Some commercial truck drivers choose to violate commercial trucking regulations by speeding, keeping illegal duplicate log books to conceal their real hours, using drugs to overcome fatigue, and driving without proper certification - these violations put the driver and everyone else at risk. In other cases truck drivers may drive legally, but make bad decisions that result in injury or death to other drivers on the highway.
Safety studies conducted by the National Transportation Safety Board (NTSB) have documented the role of alcohol and drug use in truck accidents throughout the United States. One study in particular investigated of truck accidents in which the driver of a heavy truck was fatally injured and determined that one-third of fatally injured large truck drivers tested positive for alcohol or other drugs. ( http://www.ntsb.gov/publictn/1990/ss9001.htm )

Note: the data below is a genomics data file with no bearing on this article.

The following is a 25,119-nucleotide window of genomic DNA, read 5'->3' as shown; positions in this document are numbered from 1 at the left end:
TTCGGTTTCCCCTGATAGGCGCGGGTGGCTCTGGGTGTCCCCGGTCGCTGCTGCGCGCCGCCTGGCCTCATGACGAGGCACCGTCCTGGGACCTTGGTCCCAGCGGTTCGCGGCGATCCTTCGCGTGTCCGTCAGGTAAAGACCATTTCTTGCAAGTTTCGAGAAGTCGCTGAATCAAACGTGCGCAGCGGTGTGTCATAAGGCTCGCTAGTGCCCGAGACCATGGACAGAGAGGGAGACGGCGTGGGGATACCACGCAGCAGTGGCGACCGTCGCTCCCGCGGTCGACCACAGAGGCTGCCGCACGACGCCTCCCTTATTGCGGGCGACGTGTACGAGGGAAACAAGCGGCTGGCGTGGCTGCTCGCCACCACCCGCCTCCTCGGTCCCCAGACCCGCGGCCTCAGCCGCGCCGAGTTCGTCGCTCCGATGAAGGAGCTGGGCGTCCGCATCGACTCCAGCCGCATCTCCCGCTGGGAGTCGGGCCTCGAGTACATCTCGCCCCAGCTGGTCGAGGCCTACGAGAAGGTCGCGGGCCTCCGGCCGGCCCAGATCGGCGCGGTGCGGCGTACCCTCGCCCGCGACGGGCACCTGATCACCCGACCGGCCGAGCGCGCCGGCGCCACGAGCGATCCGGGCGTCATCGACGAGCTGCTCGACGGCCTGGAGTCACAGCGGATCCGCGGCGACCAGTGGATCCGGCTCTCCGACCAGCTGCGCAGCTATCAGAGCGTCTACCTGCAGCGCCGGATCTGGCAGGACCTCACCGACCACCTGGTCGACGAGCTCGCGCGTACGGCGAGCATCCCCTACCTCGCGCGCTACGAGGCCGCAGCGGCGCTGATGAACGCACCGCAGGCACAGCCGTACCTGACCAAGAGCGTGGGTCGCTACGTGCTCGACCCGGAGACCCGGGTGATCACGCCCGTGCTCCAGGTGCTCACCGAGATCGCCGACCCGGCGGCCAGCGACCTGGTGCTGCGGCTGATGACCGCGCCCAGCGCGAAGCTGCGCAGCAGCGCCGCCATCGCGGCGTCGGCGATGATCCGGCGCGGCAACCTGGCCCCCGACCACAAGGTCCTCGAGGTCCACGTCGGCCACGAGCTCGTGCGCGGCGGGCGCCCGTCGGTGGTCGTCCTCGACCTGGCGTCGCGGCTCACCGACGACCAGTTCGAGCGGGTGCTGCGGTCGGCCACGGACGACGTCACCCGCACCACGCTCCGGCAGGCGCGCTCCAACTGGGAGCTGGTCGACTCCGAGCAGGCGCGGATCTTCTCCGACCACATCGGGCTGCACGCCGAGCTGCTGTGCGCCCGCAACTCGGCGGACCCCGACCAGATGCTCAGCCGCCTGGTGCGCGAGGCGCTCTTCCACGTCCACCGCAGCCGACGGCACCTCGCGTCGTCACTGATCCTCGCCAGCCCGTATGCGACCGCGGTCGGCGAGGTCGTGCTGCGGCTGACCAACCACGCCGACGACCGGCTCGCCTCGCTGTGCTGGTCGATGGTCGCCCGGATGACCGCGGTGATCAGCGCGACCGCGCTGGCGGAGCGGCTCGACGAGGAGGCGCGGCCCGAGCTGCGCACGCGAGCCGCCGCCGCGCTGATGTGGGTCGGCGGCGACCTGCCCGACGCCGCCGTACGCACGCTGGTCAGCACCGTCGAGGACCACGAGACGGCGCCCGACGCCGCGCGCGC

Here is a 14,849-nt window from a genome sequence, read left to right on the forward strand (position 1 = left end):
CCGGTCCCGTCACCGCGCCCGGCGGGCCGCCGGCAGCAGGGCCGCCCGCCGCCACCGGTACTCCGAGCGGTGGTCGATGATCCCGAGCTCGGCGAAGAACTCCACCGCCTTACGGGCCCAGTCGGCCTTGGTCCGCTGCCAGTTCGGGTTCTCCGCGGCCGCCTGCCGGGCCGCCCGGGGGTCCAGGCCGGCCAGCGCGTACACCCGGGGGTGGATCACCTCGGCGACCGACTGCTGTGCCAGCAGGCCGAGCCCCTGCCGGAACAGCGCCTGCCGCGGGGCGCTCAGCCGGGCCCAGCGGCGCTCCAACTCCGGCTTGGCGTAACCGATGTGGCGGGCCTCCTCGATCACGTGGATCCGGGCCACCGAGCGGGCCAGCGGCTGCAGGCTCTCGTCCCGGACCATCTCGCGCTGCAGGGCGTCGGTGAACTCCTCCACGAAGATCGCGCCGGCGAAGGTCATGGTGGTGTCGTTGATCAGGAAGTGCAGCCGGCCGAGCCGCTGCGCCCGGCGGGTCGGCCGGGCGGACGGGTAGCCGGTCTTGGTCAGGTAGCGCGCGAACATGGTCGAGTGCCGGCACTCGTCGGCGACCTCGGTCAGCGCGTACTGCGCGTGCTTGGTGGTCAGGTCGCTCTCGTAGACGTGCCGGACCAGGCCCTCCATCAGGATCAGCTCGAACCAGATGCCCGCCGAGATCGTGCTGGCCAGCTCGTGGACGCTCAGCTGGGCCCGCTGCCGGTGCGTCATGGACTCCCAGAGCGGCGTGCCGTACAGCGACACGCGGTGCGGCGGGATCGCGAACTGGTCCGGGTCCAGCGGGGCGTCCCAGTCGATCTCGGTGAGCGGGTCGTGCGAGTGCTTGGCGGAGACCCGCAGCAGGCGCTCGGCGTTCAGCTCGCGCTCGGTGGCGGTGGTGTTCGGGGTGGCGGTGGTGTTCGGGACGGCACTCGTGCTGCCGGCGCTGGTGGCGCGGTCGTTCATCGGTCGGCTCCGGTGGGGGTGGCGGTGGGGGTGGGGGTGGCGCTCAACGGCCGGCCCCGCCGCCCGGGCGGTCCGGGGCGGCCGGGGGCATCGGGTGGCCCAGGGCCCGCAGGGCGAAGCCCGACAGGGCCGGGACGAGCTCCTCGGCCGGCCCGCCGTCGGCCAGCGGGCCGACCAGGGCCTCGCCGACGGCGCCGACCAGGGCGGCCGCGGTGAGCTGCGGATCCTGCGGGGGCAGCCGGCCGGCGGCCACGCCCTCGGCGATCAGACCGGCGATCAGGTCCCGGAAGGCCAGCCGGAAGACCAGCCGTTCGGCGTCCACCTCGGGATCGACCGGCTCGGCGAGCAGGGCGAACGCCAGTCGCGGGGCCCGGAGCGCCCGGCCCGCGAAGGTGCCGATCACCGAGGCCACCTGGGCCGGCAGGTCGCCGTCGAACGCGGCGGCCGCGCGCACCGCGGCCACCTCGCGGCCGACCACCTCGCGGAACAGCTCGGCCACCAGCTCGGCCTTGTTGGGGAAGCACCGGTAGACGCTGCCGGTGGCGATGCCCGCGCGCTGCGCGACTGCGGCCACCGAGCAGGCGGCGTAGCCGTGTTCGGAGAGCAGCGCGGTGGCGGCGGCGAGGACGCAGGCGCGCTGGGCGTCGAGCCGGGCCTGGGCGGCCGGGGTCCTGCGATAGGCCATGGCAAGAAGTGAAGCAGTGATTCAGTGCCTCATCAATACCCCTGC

Fatigue and fatigue-drug interactions were noted as the most common factor in these catastrophic accidents. Truck driver fatigue is a common cause of large truck accidents, but often truck drivers will resort to the use of amphetamines, methamphetamines or other stimulants to try to overcome fatigue. NTSB studies uncovered a strong link between violations of the maximum driving time regulation and drug usage by truck drivers. (http://www.ntsb.gov/publictn/1990/ss9001.htm)